On Sept. 5, 2022, the National Climate Change Secretariat (NCCS) of Singapore started public consultation on the ambitious target of achieving net zero by 2050 proposed by the government. The Singaporean government considers setting higher targets for climate change mitigation than the current ones after joining the 2021 Glasgow climate pact. Through the public consultation, it intends to hear people’s opinions on this matter. At present, more than 60 countries, including Australia, Japan, Malaysia, South Korea, the U.K., the U.S. and Vietnam, have pledged to achieve net zero by 2050; Indonesia, China and some other countries by 2060; and India by 2070.
Outline of the public consultation
Period — Sept. 5 through Sept. 26, 2022.
How to submit comments — The comment form is available and can be submitted online at https://form.gov.sg/#!/630888eb8df3600012519cef.
Public consultation for what policies? — The Long-Term Low Emissions Development Strategy (LEDS) and 2030 Nationally Determined Contribution (NDC). Both of these are expected to be revised by the end of 2022.
Main questions for the public
- Is the “net zero by 2050” target too ambitious?
- Should the current target of getting emissions to peak at 65 MtCO2e around 2030 be replaced by a more ambitious one?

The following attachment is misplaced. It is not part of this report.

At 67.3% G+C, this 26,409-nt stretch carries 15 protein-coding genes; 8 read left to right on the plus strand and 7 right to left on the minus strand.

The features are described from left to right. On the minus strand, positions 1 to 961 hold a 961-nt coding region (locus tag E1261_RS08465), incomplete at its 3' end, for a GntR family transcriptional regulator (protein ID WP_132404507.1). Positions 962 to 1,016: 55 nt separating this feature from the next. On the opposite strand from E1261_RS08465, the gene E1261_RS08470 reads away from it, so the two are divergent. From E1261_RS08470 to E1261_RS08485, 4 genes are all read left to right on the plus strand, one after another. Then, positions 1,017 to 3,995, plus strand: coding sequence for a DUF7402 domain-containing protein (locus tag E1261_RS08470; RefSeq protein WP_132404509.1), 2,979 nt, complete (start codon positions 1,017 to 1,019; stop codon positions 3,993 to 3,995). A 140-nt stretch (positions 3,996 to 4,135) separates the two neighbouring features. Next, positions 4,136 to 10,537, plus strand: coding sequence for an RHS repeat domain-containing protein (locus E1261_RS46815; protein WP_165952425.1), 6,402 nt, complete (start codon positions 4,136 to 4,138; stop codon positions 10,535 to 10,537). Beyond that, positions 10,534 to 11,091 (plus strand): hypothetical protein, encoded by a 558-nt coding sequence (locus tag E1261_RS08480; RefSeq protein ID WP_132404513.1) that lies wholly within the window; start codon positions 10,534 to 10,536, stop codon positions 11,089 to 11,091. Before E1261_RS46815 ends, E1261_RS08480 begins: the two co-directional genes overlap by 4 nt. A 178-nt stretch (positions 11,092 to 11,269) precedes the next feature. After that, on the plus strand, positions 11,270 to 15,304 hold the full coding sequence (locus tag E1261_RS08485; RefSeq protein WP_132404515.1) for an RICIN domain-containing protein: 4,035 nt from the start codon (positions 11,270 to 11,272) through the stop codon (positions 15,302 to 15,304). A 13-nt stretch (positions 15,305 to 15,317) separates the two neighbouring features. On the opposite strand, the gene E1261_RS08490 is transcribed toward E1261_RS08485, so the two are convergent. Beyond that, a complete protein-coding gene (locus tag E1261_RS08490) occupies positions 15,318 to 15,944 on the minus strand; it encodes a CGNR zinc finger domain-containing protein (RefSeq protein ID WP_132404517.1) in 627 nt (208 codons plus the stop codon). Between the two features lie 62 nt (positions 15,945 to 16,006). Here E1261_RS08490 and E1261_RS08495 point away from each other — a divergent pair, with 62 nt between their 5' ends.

- What can the government, businesses, communities and individuals do for the transition to a low-carbon country?
- What are your personal thoughts on trade-offs for low-carbon transition?
Singapore is only responsible for 0.1% of the global carbon emissions, but it will likely be affected disproportionately for its carbon footprint as it consists of low islands. The country released the 2030 NDC and LEDS in 2020, and in the Budget 2022 statement, it announced its intention to achieve net zero by around the middle of the century. This target is significantly more ambitious than the previous LEDS, which aimed to reduce carbon emissions by half from the 2030 level (reduce emissions to 33 MtCO2e) by 2050 and achieve net-zero emissions in the second half of the century as early as possible. In the same statement, the government also announced that it would revise the 2030 NDC, in which it pledged to get carbon emissions to peak at 65 MtCO2e around 2030. This would allow Singapore to meet the requirement of Glasgow Climate Pact which demands that the emissions targets (NDCs) for 2030 be reviewed and raised by the end of 2022.
In a move toward decarbonization, Singapore introduced the first carbon pricing scheme (carbon tax) in Southeast Asia on Jan. 1, 2019. The carbon tax is planned to be raised in phases from 5 Singapore dollars/tCO2e for the 2019–2023 period to SG$50–80/tCO2e for the period from 2030 onward. The government intends to advance low-carbon transition through this scheme.
There are other national plans to mitigate climate change, too. Jurong Island, the heart of Singapore’s energy and chemical sector, is expected to become a “sustainable energy and chemicals park” for a low-carbon future, as part of a larger effort for the low-carbon transformation of the sector. The decarbonization of the power grid with renewable energy as well as the Singapore Green Plan 2030 are also noteworthy projects.
You can read the details of the public consultation at